Until it turns into pure silliness, “Red Lights” provides a refreshing take on the paranormal/physic horror movie, namely because it takes place from the point of view of skeptics. Most films about ghosts or psychics let us know up front if they exist but--for a while anyways--in Rodrigo Cortez’s (“Buried”) new film the viewer is unaware of their existence.
The skeptic is psychologist Margaret Matheson (Sigourney Weaver) and with her assistant Tom Buckley (Cillian Murphy) they investigate supposed paranormal activity. First they go to the home of a little kid who can apparently draw pictures due to ghost energy… or something like that. They prove that it’s fake. Then they go to a “professional psychic” show and prove him to be a phony as well. When the two aren’t spoiling everyone’s fun they’re back at a paranormal research center teaching “Paranormal Skepticism 101” (that’s not the actual title of the class but it may as well be) to college students.
They lecture and demo the various ways people can convince others as well as themselves that ghosts exist. For example, you know the old ghost movie cliché where a psychic and a group of people sit at a table holding hands and apparently conjure up spirits that cause the table to levitate? Well, according to the “ghost busters” there’s a way you can lift the table up using your legs in a convincing manner.
From what I can gather, their main thesis is that, for the most part, paranormal activity is illusion and psychics are the illusionists. It’s a magic trick.
Some of what they come up with is fairly convincing, but then: Enter Simon Silver (Robert De Niro) a world renowned, blind psychic (the best of them all) with a controversial past. He becomes Margaret and Tom’s greatest challenge; the rest of the movie is devoted to them trying to unravel the mystery. For about the first half hour or so “Red Lights” is surprisingly effective as a mystery/thriller. Both sides (the believers and the skeptics) provide compelling evidence and the audience isn’t sure what to believe. According to an interview, Cortez (who also wrote the movie) spent a year and a half researching both sides of the “psychic powers” issue so his script is intelligent and well informed.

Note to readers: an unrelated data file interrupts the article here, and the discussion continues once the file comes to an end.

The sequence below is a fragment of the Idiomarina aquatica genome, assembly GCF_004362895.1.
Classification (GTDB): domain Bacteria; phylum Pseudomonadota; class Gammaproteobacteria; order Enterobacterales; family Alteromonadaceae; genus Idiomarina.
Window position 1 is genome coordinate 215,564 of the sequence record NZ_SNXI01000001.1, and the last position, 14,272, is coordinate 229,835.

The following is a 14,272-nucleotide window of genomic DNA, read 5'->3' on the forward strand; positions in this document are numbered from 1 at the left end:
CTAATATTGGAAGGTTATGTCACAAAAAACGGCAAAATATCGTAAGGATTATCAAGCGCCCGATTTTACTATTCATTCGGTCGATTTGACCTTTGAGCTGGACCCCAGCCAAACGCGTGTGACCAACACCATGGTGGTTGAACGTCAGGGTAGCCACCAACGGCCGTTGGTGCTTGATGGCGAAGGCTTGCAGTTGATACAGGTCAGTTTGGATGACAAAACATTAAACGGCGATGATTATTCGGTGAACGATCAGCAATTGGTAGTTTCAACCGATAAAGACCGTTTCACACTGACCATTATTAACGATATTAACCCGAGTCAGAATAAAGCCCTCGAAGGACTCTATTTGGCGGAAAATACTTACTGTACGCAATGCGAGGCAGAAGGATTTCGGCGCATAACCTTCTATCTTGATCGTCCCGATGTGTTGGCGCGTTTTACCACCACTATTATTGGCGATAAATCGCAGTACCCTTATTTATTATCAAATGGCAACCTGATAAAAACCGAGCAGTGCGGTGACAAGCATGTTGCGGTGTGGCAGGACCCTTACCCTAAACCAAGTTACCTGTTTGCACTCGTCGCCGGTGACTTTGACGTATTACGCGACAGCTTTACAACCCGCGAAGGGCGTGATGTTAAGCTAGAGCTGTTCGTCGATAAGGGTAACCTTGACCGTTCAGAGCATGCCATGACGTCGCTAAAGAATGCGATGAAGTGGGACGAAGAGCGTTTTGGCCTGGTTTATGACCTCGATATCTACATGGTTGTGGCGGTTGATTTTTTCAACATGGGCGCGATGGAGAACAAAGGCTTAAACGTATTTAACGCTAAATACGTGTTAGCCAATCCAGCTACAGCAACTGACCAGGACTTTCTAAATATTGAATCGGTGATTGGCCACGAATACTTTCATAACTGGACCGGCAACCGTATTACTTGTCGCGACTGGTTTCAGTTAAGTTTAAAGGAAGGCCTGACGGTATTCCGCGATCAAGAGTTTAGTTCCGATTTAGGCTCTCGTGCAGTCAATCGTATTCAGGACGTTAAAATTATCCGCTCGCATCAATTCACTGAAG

However, during the last third of the film, spooky things start to happen and alas this is where the film crashes and burns. The movie worked perfectly well as a thriller but for whatever reason Cortez feels the need to amp up the theatrics, and goes for the easy and weightless “jolt” scares. Most of them have absolutely nothing to do with the story. Like when Tom trails Simon in his car, he has to screech to a halt do to a creepy looking homeless woman in the street, who points at him. Even worse, the movie settles for a cheap twist ending. Considering the picture covers both sides of the psychic issue debate it would have been better to end it on an ambiguous note and allow us to draw our own conclusions.
Weaver gives a typically stern performance and is awfully good at being condescending to people, while Murphy does his best to meet her on her level. De Niro ranges from bland to corny which is sometimes entertaining to watch, though I wish the movie had gone deeper into his character. But I dunno, overall none of the acting felt that inspired, even from the likes of Elizabeth Olsen and Toby Jones in supporting roles. Everyone just seemed disinterested and distracted. Maybe when they read the script they were initially impressed by the intriguing subject but then were disappointed by how it turned out.